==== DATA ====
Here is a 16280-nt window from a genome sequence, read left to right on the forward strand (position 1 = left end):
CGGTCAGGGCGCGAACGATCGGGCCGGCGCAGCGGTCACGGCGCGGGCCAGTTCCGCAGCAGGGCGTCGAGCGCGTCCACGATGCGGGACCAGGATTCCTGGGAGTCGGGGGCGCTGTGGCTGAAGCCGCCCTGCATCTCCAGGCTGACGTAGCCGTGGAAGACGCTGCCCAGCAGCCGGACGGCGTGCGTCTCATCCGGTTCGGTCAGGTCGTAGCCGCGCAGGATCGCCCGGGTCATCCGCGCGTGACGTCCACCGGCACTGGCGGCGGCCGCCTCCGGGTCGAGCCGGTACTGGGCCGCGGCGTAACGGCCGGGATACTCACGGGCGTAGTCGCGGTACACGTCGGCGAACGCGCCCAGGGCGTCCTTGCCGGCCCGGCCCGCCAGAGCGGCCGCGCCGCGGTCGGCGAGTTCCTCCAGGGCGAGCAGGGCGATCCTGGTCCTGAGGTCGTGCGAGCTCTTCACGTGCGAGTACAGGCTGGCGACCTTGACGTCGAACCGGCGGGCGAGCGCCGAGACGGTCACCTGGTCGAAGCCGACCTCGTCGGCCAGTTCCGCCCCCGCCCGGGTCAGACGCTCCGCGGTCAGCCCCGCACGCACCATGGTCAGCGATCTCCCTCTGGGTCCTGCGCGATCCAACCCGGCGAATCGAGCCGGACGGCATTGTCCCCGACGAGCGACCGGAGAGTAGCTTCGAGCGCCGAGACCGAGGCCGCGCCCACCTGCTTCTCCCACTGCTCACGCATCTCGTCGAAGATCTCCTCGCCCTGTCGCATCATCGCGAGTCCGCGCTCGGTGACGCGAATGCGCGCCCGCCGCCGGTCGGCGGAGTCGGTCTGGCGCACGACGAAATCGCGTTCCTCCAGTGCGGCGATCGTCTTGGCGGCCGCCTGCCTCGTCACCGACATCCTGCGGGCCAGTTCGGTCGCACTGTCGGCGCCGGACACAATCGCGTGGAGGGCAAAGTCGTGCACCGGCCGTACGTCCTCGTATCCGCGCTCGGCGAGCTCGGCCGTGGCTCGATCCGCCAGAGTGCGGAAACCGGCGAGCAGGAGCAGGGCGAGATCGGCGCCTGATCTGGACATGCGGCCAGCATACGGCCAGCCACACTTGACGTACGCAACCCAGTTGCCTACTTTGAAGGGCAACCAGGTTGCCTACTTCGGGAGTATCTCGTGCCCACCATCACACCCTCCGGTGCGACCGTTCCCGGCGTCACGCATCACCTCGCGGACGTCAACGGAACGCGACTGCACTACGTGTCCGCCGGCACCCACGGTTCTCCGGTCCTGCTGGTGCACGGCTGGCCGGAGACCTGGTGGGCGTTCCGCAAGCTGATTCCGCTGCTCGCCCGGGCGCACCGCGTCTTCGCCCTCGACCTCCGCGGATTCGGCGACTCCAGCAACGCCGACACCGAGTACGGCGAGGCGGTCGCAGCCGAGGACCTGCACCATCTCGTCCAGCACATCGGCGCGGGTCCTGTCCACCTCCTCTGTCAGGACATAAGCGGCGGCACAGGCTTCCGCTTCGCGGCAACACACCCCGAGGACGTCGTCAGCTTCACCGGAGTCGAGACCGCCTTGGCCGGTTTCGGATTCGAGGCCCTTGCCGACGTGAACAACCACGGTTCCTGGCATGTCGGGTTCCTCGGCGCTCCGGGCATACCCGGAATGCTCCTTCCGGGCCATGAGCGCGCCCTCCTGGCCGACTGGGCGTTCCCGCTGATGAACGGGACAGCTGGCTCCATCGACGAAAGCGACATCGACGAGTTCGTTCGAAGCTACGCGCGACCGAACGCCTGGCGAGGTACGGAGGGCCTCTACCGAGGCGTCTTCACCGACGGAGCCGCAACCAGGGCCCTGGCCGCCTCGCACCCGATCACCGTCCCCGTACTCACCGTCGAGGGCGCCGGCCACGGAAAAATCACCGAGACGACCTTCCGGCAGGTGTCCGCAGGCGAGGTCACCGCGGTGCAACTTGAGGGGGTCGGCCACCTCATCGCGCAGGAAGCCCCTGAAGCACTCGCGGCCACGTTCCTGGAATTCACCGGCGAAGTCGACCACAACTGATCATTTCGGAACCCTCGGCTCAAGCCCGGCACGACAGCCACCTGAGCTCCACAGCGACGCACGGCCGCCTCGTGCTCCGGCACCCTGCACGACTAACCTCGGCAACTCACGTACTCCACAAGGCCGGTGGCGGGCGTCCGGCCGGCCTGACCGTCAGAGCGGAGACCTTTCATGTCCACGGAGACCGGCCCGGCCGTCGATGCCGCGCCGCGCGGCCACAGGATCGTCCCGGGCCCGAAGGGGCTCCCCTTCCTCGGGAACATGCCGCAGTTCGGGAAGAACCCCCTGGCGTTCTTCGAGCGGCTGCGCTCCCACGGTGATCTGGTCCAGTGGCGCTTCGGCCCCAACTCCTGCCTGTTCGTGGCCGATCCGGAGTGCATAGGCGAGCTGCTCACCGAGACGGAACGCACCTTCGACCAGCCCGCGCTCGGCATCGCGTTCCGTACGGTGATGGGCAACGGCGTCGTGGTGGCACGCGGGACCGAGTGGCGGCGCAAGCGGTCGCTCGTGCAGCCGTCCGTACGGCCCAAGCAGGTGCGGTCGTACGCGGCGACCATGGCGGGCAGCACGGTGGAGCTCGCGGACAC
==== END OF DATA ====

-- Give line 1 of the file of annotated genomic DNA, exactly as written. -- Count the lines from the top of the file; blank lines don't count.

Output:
Here is a 16280-nt window from a genome sequence, read left to right on the forward strand (position 1 = left end):